The most creative people I know

- October 18, 2010 2 MIN READ

Writers, designers, actors, artists… they are all deemed ‘creative’. But creativity isn’t the preserve of talented individuals. For soloists, it’s a way of life.

At some point, a majority of us decided to turn our backs on working for an employer. Now, you work your own hours. Set your own budgets. Plough your own furrow.

If that’s not a definition of a creative lifestyle, I don’t know what is.

So a big hurrah to us. But the fact we’re creative by default isn’t enough. Lounging around in cafes smiling – and maybe gloating a little – won’t keep your creative muscle flexed.

And we definitely need to flex it! If we don’t at least try to sustain the passion and energy we had for our business when we started up, boredom or even hostility will creep in.

But it’s hard being Chief Motivator when you’re also Chief Filer, isn’t it? So here are some tips on how to ensure the pilot light doesn’t go out.

Keep yourself interested

Take a job you find a chore and, where possible, combine it with something you love. Work on your business plan in the bath. Cold call while eating cake.  I can also recommend writing your newsletter in a freshly made bed.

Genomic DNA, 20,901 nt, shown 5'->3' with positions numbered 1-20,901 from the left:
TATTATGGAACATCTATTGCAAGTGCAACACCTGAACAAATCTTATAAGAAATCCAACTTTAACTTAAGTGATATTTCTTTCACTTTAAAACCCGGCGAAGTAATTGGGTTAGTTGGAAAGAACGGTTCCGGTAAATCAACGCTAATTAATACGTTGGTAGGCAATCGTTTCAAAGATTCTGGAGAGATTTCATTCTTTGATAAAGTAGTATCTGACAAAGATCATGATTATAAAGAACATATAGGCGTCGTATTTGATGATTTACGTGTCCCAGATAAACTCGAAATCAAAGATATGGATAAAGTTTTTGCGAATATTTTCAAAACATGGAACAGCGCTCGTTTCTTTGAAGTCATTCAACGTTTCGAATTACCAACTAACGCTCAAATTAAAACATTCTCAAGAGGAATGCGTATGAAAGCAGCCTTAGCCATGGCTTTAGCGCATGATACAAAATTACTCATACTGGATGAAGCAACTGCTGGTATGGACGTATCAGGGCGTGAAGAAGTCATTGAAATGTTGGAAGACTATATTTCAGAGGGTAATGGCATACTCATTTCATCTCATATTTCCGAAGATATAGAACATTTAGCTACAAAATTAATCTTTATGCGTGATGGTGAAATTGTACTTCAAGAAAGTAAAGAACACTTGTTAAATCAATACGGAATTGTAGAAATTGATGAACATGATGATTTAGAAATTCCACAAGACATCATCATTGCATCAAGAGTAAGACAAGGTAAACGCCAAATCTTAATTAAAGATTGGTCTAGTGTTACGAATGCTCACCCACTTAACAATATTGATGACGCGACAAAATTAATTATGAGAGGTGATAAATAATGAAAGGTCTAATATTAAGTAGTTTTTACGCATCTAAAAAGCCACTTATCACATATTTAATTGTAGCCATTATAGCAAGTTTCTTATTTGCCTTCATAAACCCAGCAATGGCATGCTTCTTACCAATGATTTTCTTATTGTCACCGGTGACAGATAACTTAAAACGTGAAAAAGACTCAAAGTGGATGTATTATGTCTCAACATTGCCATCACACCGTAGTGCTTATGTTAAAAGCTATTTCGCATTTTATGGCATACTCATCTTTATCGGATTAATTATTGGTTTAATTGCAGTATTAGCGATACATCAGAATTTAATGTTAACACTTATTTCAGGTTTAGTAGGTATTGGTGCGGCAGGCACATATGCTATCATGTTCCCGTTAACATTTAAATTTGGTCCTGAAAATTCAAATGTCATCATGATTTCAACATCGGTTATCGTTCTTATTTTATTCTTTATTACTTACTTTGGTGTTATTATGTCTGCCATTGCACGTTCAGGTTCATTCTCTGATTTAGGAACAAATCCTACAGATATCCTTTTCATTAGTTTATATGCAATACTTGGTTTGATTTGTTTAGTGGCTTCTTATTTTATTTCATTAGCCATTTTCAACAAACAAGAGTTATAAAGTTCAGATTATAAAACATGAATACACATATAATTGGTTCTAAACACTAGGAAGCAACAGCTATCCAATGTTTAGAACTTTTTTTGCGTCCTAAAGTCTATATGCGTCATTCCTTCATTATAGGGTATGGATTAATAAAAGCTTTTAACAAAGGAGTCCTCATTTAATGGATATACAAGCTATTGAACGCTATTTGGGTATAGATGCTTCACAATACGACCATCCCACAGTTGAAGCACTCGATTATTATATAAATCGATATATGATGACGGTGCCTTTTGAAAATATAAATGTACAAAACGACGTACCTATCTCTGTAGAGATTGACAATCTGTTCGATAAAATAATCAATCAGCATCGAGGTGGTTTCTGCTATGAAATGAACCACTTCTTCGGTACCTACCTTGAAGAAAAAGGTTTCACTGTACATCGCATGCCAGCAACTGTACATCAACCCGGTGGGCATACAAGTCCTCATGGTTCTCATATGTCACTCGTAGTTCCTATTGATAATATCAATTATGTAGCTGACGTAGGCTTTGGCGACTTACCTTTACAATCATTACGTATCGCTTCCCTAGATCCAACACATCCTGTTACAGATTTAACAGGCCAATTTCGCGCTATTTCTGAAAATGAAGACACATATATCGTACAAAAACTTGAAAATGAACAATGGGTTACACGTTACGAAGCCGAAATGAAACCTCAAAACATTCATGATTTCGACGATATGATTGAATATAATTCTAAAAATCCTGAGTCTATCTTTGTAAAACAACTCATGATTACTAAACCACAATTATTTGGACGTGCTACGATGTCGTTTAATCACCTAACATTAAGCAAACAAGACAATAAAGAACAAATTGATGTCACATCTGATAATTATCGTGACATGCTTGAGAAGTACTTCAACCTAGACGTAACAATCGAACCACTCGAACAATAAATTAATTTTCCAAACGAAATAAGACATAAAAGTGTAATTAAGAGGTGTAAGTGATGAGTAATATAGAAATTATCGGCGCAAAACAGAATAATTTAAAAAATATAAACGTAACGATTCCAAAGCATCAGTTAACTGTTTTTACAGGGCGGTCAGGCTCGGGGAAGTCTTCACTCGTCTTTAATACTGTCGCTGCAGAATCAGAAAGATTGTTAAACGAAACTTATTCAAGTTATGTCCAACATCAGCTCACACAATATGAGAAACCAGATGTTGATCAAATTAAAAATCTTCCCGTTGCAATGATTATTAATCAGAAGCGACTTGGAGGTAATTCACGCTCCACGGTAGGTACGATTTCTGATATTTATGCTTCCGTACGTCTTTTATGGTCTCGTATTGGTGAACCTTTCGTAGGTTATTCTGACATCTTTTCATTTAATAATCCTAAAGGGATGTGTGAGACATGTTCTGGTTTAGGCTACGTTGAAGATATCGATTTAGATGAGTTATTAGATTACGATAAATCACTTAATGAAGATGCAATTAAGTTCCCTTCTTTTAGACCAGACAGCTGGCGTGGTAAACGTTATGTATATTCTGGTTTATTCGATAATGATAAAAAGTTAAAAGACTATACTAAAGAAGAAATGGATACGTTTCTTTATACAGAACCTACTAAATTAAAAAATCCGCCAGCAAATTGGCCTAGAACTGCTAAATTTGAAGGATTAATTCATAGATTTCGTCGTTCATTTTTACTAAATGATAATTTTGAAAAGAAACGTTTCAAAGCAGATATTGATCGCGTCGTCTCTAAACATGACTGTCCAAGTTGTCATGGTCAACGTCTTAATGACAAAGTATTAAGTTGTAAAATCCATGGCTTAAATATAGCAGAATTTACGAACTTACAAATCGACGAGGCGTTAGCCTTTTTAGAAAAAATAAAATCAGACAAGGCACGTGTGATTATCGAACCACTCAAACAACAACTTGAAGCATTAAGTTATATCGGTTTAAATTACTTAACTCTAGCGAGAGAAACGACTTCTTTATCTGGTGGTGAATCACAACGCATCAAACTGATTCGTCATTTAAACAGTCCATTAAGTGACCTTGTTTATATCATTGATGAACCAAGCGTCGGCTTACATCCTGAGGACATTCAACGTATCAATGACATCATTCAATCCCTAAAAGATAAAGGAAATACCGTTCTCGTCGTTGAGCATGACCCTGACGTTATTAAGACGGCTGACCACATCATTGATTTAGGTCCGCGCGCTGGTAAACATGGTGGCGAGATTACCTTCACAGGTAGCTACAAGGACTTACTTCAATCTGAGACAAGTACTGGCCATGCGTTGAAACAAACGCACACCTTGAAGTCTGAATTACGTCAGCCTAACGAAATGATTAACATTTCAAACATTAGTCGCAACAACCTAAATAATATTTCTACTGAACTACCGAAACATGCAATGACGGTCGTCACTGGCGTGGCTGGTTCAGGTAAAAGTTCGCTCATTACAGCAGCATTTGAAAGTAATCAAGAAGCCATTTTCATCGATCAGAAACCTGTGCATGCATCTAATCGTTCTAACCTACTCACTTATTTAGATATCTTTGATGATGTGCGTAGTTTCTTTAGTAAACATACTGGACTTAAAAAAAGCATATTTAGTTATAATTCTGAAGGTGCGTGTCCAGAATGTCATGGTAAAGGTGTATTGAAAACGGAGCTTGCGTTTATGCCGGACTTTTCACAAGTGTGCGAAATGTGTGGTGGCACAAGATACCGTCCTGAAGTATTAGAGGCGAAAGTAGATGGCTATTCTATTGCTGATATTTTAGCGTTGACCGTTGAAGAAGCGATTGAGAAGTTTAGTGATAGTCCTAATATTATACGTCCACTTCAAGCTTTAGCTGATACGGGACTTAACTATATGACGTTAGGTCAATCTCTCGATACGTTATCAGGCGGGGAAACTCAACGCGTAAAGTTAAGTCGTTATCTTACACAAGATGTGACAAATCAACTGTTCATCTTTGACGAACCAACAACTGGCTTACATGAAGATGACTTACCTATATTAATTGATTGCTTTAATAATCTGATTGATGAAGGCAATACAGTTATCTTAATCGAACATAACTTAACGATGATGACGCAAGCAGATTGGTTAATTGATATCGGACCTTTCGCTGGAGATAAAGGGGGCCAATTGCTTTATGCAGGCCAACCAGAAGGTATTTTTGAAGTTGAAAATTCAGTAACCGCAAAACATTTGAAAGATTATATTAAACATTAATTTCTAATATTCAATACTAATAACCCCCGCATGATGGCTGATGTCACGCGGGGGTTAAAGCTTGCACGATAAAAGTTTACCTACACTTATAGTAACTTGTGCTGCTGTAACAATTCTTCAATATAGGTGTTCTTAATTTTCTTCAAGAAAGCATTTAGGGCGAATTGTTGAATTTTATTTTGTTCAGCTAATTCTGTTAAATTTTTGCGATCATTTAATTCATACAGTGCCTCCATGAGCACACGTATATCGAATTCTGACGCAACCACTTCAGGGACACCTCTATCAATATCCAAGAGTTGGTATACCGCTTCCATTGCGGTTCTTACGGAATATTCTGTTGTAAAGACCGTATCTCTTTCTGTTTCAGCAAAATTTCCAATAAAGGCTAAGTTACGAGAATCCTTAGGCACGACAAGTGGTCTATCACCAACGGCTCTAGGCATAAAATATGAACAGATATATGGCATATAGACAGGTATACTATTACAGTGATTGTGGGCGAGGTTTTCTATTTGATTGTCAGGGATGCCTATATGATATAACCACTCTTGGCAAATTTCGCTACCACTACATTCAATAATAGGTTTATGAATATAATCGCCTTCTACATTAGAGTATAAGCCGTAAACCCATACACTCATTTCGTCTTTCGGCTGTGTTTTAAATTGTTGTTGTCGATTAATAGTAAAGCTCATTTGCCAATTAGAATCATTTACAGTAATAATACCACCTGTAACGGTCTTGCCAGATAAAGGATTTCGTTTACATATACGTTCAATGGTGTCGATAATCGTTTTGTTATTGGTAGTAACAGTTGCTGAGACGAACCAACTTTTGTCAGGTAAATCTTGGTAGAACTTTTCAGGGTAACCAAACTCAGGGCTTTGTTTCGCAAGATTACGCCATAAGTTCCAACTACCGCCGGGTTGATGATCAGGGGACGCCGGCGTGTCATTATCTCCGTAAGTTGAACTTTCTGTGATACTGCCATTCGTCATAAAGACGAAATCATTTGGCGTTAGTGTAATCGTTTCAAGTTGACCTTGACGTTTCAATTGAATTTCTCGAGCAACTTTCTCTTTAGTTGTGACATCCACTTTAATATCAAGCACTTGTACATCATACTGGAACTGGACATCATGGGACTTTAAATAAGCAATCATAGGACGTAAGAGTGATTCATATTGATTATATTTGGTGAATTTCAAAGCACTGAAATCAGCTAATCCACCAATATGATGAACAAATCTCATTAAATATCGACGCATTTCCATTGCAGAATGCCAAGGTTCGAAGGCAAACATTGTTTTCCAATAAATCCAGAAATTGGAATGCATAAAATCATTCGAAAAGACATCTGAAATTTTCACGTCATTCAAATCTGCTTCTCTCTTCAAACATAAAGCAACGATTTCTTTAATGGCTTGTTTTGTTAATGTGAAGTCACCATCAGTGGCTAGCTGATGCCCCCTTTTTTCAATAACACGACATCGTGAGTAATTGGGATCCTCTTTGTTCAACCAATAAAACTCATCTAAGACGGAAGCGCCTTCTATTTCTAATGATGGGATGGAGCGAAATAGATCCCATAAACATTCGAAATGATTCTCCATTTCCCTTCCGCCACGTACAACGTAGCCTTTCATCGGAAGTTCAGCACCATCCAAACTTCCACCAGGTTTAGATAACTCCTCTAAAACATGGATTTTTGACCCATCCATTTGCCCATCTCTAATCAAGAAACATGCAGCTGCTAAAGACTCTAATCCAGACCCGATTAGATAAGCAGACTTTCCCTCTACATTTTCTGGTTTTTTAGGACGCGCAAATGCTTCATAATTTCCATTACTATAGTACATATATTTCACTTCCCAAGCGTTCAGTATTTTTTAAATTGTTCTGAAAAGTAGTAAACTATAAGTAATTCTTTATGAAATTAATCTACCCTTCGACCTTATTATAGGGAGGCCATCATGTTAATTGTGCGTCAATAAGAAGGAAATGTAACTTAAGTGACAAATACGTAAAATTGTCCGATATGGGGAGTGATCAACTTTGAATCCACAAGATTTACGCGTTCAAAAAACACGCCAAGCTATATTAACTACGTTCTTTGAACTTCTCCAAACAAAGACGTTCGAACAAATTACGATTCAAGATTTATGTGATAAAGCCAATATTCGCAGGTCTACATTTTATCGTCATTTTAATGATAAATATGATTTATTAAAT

Always seek to improve

Tweak processes, sound out possible partnerships, read up, get out and meet new people. Consciously trying to take things to 11 will stop you from getting stuck in a rut and keep your creativity flowing nicely.

A caveat: too much time on this can be counterproductive. If you find your systems never settle, you start projects but never finish them and you suspect you’re an overthinker, consider yourself guilty as charged.

Want more articles like this? Check out the innovation section.

Set deadlines

Tasks without deadlines invite procrastination, the arch enemy of creativity, to take a hold. Time limits can be inspirational. Think less ‘to do’ list and more ‘just do it.’

Look after yourself

If you’re tired, wrung out, stressed to the eyeballs or otherwise on the ropes, the Muses will not be amused. Keep well and nourished, and your creative side will thank you for it.

Is creativity important in your business or is it all a bit abstract for your liking? What tips do you have for flexing the creative muscle?

In the meantime, I’m off for a coffee and a gloat.

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  • Andrew Caska

    Caska IP Patent Attorneys

    'Flying Solo opened up so many doors for us - I honestly don't know where I'd be without it"